Better Essays
846 words (2.4 pages)

Essay on Development Of The United States

- Development originated in the colonial era, when Europeans constructed domestic and imperial government systems and concentrated within the emerging national states as industrial system fueled by the products of colonial labor regimes (McMichael, p. 2). In the 19th century, development was understood philosophically as the improvement of humankind. European political elites interpreted development practically, as a way to socially engineer emerging national societies (McMichael, p. 3). In the post WWII, United State was concerned how to shape the future of the newly independent states in ways that would ensure that they would not be drawn into the communist Soviet bloc....   [tags: United States, Developed country, Development]

Better Essays
880 words (2.5 pages)

Essay about Peter Zinoman's The Colonial Bastille

- Peter Zinoman’s book on the prisons in the late colonial French Indochina is a valuable contribution to the history of prisons as well as modern Vietnamese history. This work not only demystifies the nature of the colonial prisons and the lives of the prisoners, but also historicizes their roles in the development of a new political awareness in the larger Vietnamese society. Moreover, he managed to make his narrative stably consistent while dealing with various sorts of source materials including administrative repots, inspection records, newspapers, diaries, and huge amount of prison memoires....   [tags: History of Prison]

Better Essays
996 words (2.8 pages)

The Impact of the New England Puritans and the Chesapeake Catholics on the Development of Colonial Society

- Many times throughout history, a specific individual or a group comes along and shapes a society. Religious groups often arrive and settle on a new piece of land, and happen to shape that society, around their beliefs and religion. The New England Puritans and the Chesapeake Catholics are prime examples to show how religion shaped the development of a colonial society. In 1624, the early 17th century, the religious group called the Puritans, settled for the first time in the New England territory....   [tags: American Colonies, ]

Better Essays
1141 words (3.3 pages)

Essay on The Regions of Colonial America

- By the 1700’s, New England, the Chesapeake region and the Southern Colonies developed into three distinct societies, despite coming from the same mother country, England. The regions of Colonial America each had a distinctive culture and economy entirely different from the other regions. Religion and religious tolerance was completely different in each region, running from being free to complete persecution. Ethnicity and racial composition ranged from almost complete British descent to a wide range of composition....   [tags: Differences in Society]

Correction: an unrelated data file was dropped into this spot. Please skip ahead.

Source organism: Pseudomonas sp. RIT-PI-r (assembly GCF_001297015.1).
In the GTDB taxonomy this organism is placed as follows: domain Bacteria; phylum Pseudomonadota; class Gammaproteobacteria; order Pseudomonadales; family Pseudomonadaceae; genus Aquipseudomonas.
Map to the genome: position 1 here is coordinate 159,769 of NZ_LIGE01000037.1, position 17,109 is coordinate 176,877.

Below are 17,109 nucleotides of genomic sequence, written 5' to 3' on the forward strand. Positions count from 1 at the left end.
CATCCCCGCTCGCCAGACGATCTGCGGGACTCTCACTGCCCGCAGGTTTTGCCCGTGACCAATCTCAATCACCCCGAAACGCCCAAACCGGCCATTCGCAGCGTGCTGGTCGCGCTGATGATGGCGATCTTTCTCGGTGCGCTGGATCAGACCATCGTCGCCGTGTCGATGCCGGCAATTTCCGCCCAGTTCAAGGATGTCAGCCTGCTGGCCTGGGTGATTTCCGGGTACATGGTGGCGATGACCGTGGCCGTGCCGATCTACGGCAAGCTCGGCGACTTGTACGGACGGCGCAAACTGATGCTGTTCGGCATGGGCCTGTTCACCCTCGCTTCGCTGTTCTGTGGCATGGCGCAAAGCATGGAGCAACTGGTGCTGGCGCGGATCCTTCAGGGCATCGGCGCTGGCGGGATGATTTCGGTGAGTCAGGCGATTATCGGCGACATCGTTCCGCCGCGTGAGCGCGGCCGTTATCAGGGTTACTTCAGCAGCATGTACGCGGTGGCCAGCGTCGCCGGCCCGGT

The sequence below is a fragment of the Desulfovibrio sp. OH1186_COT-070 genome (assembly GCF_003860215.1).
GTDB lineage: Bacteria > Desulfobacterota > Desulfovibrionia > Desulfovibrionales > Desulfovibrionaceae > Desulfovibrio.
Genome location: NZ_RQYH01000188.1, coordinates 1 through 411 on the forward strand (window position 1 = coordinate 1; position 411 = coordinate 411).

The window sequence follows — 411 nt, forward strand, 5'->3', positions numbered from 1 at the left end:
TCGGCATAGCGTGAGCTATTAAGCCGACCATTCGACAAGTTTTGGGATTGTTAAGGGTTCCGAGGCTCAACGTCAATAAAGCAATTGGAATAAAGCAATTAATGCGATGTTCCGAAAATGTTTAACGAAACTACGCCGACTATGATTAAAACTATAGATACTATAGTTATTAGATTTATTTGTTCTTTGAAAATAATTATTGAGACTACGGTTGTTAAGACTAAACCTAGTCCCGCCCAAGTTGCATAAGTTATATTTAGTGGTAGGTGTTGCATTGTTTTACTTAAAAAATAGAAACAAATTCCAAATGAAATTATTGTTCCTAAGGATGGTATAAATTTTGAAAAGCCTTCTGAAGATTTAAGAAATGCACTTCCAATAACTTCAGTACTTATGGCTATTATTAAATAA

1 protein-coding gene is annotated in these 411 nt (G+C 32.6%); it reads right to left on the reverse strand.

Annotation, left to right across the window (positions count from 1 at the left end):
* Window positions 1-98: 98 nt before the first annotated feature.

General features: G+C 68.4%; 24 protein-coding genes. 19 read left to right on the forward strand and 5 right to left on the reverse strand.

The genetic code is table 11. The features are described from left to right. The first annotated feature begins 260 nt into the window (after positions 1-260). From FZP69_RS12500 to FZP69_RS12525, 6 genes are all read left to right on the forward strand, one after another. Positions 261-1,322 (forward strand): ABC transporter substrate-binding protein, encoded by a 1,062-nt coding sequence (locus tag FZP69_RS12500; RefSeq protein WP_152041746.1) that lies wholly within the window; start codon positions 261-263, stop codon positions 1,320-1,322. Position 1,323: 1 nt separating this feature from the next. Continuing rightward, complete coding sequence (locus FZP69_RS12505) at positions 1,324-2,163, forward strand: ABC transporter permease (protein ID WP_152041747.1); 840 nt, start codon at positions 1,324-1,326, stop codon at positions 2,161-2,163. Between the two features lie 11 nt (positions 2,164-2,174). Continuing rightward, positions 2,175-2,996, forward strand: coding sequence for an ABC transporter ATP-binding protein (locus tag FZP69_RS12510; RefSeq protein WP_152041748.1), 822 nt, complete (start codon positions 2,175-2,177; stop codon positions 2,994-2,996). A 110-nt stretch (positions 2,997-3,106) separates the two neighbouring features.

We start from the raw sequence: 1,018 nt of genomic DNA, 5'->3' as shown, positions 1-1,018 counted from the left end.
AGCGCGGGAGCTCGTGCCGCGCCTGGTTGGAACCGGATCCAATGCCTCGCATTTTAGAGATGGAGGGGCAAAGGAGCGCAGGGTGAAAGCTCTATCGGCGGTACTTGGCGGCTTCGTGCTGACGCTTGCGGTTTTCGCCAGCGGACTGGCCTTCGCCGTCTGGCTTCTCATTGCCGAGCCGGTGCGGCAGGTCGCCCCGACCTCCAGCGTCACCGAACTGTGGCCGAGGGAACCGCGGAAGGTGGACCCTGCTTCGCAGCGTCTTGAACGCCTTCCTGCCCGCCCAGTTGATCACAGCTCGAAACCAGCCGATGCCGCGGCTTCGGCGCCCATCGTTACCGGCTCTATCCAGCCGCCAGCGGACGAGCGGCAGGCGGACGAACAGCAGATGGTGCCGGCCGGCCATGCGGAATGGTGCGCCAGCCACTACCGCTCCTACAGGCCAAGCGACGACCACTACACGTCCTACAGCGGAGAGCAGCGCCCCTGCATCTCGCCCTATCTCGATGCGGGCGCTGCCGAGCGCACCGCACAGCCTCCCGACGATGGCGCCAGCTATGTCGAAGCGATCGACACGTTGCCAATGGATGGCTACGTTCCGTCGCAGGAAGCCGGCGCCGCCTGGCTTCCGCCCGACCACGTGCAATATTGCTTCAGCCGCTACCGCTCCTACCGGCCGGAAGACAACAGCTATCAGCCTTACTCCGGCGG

Better Essays
868 words (2.5 pages)

Post Colonial Literature Essay

- Post colonial’ as we define it does not mean ‘post-independence’, or ‘after colonialism’, for this would be falsely ascribe an end to the colonial process. Post-colonialism, rather, begins from the very first moment of colonial contact. It is the discourse of oppositinality which colonialism brings into being” (pL.117) The term post colonial is resonant with all the doubts and complexities of the various cultural experiences it involves. It also addresses all aspects of the colonial process from the beginning of the colonial contact....   [tags: Literary Analysis ]

Better Essays
1020 words (2.9 pages)

Essay Colonial American Slavery

- The study of slavery in the development of early America is an extremely complex, yet vitally important part of American History. There are hundreds of thousands of documents, debates, and historical studies available today. According to Ms. Goetz, the assistant professor of history at Rice University, who states, in The Southern Journal of History, that in addition to geographic and chronological diversity in the America’s, assessment of experiences of colonial slaves is extremely complex, “especially in the context of three European colonial powers, vigorous Indian groups, and free and enslaved blacks”(Goetz, 599)....   [tags: Slavery Essays]

Better Essays
1467 words (4.2 pages)

Colonial Differences Essay

- The differences in development between the New England colonies and the Chesapeake or Middle colonies occurred for a many number of reasons. First, they were different people. They come from different places and had different ways of life. Not only did the two regions both have different governing systems, but they were also driven to the New World by different religions or incentives. Even their slight economic differences helped to shape the individuality of the two areas. Most could probably see that is was painfully obvious as to who the religious fanatics were....   [tags: essays research papers]

Better Essays
812 words (2.3 pages)